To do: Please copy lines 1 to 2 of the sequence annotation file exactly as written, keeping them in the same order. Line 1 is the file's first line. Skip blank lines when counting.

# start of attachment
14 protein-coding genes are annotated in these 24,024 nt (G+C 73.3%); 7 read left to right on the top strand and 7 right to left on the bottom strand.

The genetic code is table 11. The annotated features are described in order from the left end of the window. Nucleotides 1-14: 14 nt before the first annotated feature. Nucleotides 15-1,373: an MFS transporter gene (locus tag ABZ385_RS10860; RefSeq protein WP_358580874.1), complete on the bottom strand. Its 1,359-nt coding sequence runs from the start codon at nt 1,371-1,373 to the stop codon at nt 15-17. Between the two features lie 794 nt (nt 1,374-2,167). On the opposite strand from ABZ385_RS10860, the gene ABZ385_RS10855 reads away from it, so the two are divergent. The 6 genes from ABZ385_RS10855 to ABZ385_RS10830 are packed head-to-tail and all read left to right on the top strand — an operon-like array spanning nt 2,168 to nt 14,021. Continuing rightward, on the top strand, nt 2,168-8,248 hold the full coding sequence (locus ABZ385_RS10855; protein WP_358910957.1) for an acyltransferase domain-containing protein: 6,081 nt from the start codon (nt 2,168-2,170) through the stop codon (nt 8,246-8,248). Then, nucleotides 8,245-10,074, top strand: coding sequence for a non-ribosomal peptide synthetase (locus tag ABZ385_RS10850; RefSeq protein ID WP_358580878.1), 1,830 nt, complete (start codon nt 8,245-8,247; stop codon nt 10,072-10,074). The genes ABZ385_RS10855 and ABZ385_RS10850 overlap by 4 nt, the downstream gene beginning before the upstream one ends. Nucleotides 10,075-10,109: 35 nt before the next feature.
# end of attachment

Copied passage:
14 protein-coding genes are annotated in these 24,024 nt (G+C 73.3%); 7 read left to right on the top strand and 7 right to left on the bottom strand.

The genetic code is table 11. The annotated features are described in order from the left end of the window. Nucleotides 1-14: 14 nt before the first annotated feature. Nucleotides 15-1,373: an MFS transporter gene (locus tag ABZ385_RS10860; RefSeq protein WP_358580874.1), complete on the bottom strand. Its 1,359-nt coding sequence runs from the start codon at nt 1,371-1,373 to the stop codon at nt 15-17. Between the two features lie 794 nt (nt 1,374-2,167). On the opposite strand from ABZ385_RS10860, the gene ABZ385_RS10855 reads away from it, so the two are divergent. The 6 genes from ABZ385_RS10855 to ABZ385_RS10830 are packed head-to-tail and all read left to right on the top strand — an operon-like array spanning nt 2,168 to nt 14,021. Continuing rightward, on the top strand, nt 2,168-8,248 hold the full coding sequence (locus ABZ385_RS10855; protein WP_358910957.1) for an acyltransferase domain-containing protein: 6,081 nt from the start codon (nt 2,168-2,170) through the stop codon (nt 8,246-8,248). Then, nucleotides 8,245-10,074, top strand: coding sequence for a non-ribosomal peptide synthetase (locus tag ABZ385_RS10850; RefSeq protein ID WP_358580878.1), 1,830 nt, complete (start codon nt 8,245-8,247; stop codon nt 10,072-10,074). The genes ABZ385_RS10855 and ABZ385_RS10850 overlap by 4 nt, the downstream gene beginning before the upstream one ends. Nucleotides 10,075-10,109: 35 nt before the next feature.